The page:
Postcards: Wisconsin Street, looking East from Grand Avenue Bridge, Milwaukee

This postcard on top is postmarked 1910 and the one on the bottom is dated 1907. They show the view looking east on what is now Wisconsin Avenue from the east and west side of the bridge over the Milwaukee River. In this era, this route was known as Wisconsin Street east of the river and Grand Avenue west.

On the far right of the top postcard is the Iron Block (or Excelsior Block) Building, and rising behind it the Railway Exchange Building. In the distance, on the right, you can see the tower of the Federal Building. All three of these historic buildings still stand on the south side of Wisconsin Avenue.

On the lower postcard, the red building on the far right is the Mack building. It housed the Golden Eagle Clothing Store in its early years and the Marine Bank before it was razed to make way for Marine Bank tower (which is now Chase Tower). It was built in 1882 and demolished in 1959.

On the left is the Pabst Building. From this vantage point, you can see the lovely stone archway that preservationists unsuccessfully tried to save when the building was razed.

On the left, with the “Free Press” sign, is a building that was first known as the Insurance Building, later the Free Press Building, and finally the Broadway Building. It was built in 1870 and got its first name because it was Northwestern Mutual Life’s first Milwaukee office (after the company moved from Janesville). In 1885, the insurance firm moved one block south, to a building on the northwest corner of Broadway and Michigan.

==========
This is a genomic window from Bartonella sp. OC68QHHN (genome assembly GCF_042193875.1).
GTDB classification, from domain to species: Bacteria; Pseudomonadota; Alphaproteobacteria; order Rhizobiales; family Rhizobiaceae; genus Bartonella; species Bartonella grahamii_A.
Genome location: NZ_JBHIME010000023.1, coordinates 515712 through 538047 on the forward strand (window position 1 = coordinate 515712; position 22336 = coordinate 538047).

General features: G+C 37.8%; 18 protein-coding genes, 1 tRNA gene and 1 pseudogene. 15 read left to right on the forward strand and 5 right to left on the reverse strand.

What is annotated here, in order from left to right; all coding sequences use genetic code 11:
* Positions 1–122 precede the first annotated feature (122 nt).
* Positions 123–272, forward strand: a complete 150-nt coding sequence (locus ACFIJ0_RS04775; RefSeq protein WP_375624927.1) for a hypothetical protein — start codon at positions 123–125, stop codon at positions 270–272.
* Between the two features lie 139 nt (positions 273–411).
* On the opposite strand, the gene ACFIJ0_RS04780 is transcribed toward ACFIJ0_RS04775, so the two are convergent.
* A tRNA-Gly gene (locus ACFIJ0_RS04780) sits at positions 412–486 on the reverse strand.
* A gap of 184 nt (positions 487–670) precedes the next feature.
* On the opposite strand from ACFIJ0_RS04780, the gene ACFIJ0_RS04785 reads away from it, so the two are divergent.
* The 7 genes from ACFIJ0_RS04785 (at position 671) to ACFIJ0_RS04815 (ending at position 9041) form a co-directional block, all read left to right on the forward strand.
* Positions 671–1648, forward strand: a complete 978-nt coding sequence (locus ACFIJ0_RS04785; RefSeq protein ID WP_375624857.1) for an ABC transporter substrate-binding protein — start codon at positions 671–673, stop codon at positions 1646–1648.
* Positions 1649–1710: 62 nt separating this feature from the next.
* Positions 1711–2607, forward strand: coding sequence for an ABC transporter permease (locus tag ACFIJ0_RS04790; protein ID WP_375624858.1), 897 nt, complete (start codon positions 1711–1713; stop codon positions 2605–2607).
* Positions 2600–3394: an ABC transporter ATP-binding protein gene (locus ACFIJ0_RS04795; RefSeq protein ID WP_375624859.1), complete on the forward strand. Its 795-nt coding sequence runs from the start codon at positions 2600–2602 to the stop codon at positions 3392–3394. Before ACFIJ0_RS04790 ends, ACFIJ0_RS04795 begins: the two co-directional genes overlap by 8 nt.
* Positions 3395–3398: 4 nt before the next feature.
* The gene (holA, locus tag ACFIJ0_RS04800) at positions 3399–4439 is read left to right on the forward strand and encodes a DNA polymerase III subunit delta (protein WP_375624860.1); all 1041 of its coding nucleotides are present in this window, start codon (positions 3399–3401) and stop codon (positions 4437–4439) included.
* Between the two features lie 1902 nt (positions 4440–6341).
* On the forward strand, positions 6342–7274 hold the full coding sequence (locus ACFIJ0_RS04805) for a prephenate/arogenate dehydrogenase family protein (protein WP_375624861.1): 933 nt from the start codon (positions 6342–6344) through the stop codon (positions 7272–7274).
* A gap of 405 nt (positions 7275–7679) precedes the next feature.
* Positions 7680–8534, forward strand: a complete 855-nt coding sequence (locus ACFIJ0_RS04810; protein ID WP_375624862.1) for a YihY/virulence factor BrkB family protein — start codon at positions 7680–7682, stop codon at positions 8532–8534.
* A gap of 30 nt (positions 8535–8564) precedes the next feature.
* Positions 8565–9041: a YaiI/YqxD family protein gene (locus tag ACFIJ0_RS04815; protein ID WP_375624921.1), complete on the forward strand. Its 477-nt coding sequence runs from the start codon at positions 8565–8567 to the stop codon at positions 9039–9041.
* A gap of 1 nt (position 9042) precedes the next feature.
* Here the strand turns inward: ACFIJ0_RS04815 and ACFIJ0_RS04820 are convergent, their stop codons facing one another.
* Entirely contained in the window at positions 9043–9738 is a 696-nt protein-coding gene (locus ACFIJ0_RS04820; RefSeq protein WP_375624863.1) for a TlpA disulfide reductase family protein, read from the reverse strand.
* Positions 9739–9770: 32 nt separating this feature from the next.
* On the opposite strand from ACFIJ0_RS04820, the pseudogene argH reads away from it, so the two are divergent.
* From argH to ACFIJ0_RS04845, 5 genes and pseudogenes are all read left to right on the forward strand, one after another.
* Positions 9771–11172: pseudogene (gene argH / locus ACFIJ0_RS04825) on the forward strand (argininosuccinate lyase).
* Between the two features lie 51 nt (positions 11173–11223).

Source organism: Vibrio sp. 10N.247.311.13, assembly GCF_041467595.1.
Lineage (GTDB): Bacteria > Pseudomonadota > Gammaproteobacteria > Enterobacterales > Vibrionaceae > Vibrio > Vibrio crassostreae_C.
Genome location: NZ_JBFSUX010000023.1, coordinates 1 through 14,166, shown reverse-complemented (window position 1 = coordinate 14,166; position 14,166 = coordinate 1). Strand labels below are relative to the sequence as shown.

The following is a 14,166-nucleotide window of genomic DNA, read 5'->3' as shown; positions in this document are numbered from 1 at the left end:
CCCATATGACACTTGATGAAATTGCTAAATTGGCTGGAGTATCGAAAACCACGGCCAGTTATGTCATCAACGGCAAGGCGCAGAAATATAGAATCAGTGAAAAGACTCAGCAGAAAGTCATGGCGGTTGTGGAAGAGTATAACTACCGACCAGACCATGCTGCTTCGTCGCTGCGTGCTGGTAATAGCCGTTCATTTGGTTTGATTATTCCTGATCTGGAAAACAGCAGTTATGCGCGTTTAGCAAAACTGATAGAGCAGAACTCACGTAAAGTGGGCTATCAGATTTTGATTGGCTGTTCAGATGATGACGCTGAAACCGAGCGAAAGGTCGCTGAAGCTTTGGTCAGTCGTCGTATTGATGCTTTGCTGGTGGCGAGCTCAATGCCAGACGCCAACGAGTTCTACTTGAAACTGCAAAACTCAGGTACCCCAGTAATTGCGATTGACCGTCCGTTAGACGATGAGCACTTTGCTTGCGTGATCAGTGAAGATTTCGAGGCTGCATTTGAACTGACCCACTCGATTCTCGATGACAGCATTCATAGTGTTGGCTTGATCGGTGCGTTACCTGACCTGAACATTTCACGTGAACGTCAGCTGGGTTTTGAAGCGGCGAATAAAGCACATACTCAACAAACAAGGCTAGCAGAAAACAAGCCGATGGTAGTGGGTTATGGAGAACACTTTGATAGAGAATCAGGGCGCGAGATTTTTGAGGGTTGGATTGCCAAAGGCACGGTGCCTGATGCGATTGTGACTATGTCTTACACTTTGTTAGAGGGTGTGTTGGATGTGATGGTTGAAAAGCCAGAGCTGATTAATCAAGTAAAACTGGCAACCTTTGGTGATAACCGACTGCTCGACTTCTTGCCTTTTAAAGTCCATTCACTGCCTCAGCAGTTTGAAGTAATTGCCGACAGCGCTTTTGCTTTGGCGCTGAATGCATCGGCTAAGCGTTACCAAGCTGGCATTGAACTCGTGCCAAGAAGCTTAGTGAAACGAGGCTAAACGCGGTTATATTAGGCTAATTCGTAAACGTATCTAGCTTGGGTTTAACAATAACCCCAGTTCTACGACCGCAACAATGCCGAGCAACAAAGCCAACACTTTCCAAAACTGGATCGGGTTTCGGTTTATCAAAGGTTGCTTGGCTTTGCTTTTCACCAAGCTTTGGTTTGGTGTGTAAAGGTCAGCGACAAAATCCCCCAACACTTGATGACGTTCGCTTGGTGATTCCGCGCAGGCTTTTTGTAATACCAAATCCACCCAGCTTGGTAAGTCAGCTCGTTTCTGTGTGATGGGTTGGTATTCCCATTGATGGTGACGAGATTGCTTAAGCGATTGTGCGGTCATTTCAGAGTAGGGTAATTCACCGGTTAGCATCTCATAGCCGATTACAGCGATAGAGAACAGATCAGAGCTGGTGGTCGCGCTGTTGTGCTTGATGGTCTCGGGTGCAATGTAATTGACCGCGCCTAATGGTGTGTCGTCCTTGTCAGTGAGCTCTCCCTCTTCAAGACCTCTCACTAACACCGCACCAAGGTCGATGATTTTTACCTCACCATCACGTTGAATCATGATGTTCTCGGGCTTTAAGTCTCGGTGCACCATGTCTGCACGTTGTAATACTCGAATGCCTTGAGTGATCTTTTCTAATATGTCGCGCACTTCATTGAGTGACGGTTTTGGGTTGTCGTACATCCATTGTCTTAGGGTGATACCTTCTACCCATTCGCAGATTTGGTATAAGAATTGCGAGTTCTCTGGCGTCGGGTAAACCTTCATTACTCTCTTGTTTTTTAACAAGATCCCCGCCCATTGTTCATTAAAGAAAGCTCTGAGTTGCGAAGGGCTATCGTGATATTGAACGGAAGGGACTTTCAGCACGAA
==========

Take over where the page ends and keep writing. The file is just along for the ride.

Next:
The Broadway Building was one of the first buildings in Milwaukee to have elevators. It was also one of the first places where the new typewriter was given a trial, but Northwestern Mutual president H. L. Palmer rejected the innovation. Over the years, the character of the building changed quite a bit, as you can see from historic photos. It originally had a Mansard roof and a great deal of detail on the upper floors. In 1901, a fire partially destroyed the Mansard roof, and when the top floor was rebuilt, much of the detail was lost. In 1940, the six-story building was cut down to two floors, which were used for retail. Then, in 1965, the building was finally razed.

Behind the Broadway Building is the Wells Building, a 15-story structure with a white terra cotta brick exterior. It was built in 1901 and still stands today, although the ornate cornice work on the top floor was later removed due to deterioration and replaced with plain brick. The century-old building may not look it, but it’s a telecommunications hub for Milwaukee, and more than 30 carriers lease space here for data and voice gear.



PLUS Code: 23QR+C4 Milwaukee, Wisconsin

Approximate Google Street view today: